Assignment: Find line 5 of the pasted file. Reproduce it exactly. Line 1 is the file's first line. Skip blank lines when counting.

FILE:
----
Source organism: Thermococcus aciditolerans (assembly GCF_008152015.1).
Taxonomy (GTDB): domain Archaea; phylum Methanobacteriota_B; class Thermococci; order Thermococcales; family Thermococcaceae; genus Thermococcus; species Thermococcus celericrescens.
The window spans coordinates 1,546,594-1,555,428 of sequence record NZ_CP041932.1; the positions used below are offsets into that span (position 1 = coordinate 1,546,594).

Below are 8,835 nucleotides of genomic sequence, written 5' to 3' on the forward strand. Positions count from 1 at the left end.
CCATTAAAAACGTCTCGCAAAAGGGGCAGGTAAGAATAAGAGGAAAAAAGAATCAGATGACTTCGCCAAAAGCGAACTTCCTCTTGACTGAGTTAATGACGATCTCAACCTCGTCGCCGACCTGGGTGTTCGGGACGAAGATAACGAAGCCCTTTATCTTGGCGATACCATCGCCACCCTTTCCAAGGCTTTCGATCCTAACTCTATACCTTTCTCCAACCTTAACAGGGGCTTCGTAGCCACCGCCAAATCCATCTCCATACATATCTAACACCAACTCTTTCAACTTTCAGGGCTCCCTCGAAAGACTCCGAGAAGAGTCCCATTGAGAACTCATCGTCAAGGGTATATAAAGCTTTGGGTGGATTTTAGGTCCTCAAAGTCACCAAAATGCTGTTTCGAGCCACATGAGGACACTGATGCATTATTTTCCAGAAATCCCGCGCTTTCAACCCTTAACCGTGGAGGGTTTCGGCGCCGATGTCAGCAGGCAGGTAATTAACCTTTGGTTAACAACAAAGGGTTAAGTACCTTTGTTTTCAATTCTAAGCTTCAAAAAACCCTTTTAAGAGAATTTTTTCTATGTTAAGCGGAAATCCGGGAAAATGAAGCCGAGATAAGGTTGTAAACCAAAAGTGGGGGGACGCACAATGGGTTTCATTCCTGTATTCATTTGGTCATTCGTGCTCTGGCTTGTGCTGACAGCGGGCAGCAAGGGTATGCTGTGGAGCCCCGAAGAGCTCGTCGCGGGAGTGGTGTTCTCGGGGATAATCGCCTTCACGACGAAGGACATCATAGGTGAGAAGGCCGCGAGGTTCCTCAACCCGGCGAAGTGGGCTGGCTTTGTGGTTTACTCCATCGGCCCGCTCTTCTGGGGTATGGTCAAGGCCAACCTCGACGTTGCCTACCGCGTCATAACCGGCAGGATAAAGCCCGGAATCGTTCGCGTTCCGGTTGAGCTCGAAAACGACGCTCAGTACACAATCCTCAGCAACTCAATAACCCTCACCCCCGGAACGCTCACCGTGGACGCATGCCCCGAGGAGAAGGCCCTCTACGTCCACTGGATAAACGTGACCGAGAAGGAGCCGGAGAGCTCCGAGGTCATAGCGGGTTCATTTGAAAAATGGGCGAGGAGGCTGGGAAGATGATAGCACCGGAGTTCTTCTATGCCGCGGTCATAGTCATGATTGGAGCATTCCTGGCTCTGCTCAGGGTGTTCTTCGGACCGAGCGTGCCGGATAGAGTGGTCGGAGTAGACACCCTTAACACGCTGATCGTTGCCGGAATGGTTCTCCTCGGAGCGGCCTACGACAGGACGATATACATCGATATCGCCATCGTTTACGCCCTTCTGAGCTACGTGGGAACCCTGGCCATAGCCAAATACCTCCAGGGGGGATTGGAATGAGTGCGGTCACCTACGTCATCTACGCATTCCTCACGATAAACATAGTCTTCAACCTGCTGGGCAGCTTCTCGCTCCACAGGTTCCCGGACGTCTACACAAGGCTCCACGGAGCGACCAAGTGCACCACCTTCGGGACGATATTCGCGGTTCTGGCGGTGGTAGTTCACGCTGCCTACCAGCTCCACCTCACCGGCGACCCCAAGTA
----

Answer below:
CCATTAAAAACGTCTCGCAAAAGGGGCAGGTAAGAATAAGAGGAAAAAAGAATCAGATGACTTCGCCAAAAGCGAACTTCCTCTTGACTGAGTTAATGACGATCTCAACCTCGTCGCCGACCTGGGTGTTCGGGACGAAGATAACGAAGCCCTTTATCTTGGCGATACCATCGCCACCCTTTCCAAGGCTTTCGATCCTAACTCTATACCTTTCTCCAACCTTAACAGGGGCTTCGTAGCCACCGCCAAATCCATCTCCATACATATCTAACACCAACTCTTTCAACTTTCAGGGCTCCCTCGAAAGACTCCGAGAAGAGTCCCATTGAGAACTCATCGTCAAGGGTATATAAAGCTTTGGGTGGATTTTAGGTCCTCAAAGTCACCAAAATGCTGTTTCGAGCCACATGAGGACACTGATGCATTATTTTCCAGAAATCCCGCGCTTTCAACCCTTAACCGTGGAGGGTTTCGGCGCCGATGTCAGCAGGCAGGTAATTAACCTTTGGTTAACAACAAAGGGTTAAGTACCTTTGTTTTCAATTCTAAGCTTCAAAAAACCCTTTTAAGAGAATTTTTTCTATGTTAAGCGGAAATCCGGGAAAATGAAGCCGAGATAAGGTTGTAAACCAAAAGTGGGGGGACGCACAATGGGTTTCATTCCTGTATTCATTTGGTCATTCGTGCTCTGGCTTGTGCTGACAGCGGGCAGCAAGGGTATGCTGTGGAGCCCCGAAGAGCTCGTCGCGGGAGTGGTGTTCTCGGGGATAATCGCCTTCACGACGAAGGACATCATAGGTGAGAAGGCCGCGAGGTTCCTCAACCCGGCGAAGTGGGCTGGCTTTGTGGTTTACTCCATCGGCCCGCTCTTCTGGGGTATGGTCAAGGCCAACCTCGACGTTGCCTACCGCGTCATAACCGGCAGGATAAAGCCCGGAATCGTTCGCGTTCCGGTTGAGCTCGAAAACGACGCTCAGTACACAATCCTCAGCAACTCAATAACCCTCACCCCCGGAACGCTCACCGTGGACGCATGCCCCGAGGAGAAGGCCCTCTACGTCCACTGGATAAACGTGACCGAGAAGGAGCCGGAGAGCTCCGAGGTCATAGCGGGTTCATTTGAAAAATGGGCGAGGAGGCTGGGAAGATGATAGCACCGGAGTTCTTCTATGCCGCGGTCATAGTCATGATTGGAGCATTCCTGGCTCTGCTCAGGGTGTTCTTCGGACCGAGCGTGCCGGATAGAGTGGTCGGAGTAGACACCCTTAACACGCTGATCGTTGCCGGAATGGTTCTCCTCGGAGCGGCCTACGACAGGACGATATACATCGATATCGCCATCGTTTACGCCCTTCTGAGCTACGTGGGAACCCTGGCCATAGCCAAATACCTCCAGGGGGGATTGGAATGAGTGCGGTCACCTACGTCATCTACGCATTCCTCACGATAAACATAGTCTTCAACCTGCTGGGCAGCTTCTCGCTCCACAGGTTCCCGGACGTCTACACAAGGCTCCACGGAGCGACCAAGTGCACCACCTTCGGGACGATATTCGCGGTTCTGGCGGTGGTAGTTCACGCTGCCTACCAGCTCCACCTCACCGGCGACCCCAAGTA